Why, then, do we continue to group people by race? The answer is that we have learned to see something that is not really there. 

It is generally accepted by modern-day anthropologists that all human beings share common ancestral roots that originated on the African continent millions of years ago. When humans began migrating to other parts of the world where the climate and environment were different, the process of natural selection ensured the survival and reproductive success of those who were best suited to their environment. This led to the perpetuation of whatever genetic qualities were best suited to each particular environment. 

This evolutionary fact means that the physical variations we see today in people from different parts of the world are, therefore, all variations within a single species—the human species. There is only one race, the human race, and whatever terms we may use to categorize each other merely result from many generations of misguided notions about what superficial physical differences mean:

A critic may object, saying that peoples, races, tribes and communities of the world are of different and varied customs, habits, tastes, character, inclinations and ideas, that opinions and thoughts are contrary to one another, and how, therefore, is it possible for real unity to be revealed and perfect accord among human souls to exist?

In answer we say that differences are of two kinds. One is the cause of annihilation and is like the antipathy existing among warring nations and conflicting tribes who seek each other’s destruction, uprooting one another’s families, depriving one another of rest and comfort and unleashing carnage. The other kind which is a token of diversity is the essence of perfection and the cause of the appearance of the bestowals of the Most Glorious Lord. – Abdu’l-Baha, Selections from the Writings of Abdu’l-Baha, pp. 290-291.

We rarely stop to examine the meanings of the words we use to categorize one another or ask why terms like “Caucasian” are seen as somehow more correct than “White.” Unfortunately, when terms referring to colors are replaced with terms referring to supposed geographical origins, one set of false premises simply replaces another. In fact, despite the findings of the national census, very few of us can trace our ancestry to people who emigrated to these shores from the Caucasus Mountains of western Asia.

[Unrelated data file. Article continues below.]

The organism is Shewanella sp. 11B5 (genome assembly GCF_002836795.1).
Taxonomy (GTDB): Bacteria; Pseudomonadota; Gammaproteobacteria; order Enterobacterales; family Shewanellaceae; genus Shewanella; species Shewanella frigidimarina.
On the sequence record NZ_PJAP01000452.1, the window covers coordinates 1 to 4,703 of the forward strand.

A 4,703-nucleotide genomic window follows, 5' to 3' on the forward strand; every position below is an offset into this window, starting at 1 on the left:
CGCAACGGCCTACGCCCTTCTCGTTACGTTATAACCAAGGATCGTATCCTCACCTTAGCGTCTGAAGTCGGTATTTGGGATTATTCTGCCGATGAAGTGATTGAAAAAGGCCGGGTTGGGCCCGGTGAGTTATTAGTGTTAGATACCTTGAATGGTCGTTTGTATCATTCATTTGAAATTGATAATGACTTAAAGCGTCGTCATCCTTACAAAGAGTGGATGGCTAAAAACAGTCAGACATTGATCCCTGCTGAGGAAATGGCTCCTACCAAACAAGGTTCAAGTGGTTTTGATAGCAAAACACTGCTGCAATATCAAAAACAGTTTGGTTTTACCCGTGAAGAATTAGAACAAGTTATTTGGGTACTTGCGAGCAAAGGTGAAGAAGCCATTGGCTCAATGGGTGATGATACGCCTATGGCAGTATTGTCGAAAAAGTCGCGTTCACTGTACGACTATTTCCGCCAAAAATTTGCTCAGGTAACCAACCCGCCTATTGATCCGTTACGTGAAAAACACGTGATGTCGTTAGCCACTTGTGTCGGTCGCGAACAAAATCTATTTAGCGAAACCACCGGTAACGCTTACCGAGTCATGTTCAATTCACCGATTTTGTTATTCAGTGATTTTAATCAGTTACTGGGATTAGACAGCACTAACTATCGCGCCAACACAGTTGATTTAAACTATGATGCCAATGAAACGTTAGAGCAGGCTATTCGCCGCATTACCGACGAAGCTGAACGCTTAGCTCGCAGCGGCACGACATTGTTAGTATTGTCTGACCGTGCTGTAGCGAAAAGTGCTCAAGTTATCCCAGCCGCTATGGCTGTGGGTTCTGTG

While we consider words that describe particular groups of people, it is important to realize that there can be legitimate historical and social reasons for doing so. For example, the term “African American” is not just a racial designation. It carries with it a legitimate and profound sense of heritage, a shared common social and cultural experience which spans a remembered and oftentimes painful past across a significant number of generations. It describes a line of heritage that has seen many terms applied to it, some positive and some extremely hurtful: “Negro,” “Colored,” “Black,” “Afro-American,” “African American.” The fact that these designations have changed over time in compliance with an ever-shifting sense of political correctness should suggest to us not only that the terms are arbitrary but also that the concept of race itself and the divisions that it creates are arbitrary as well.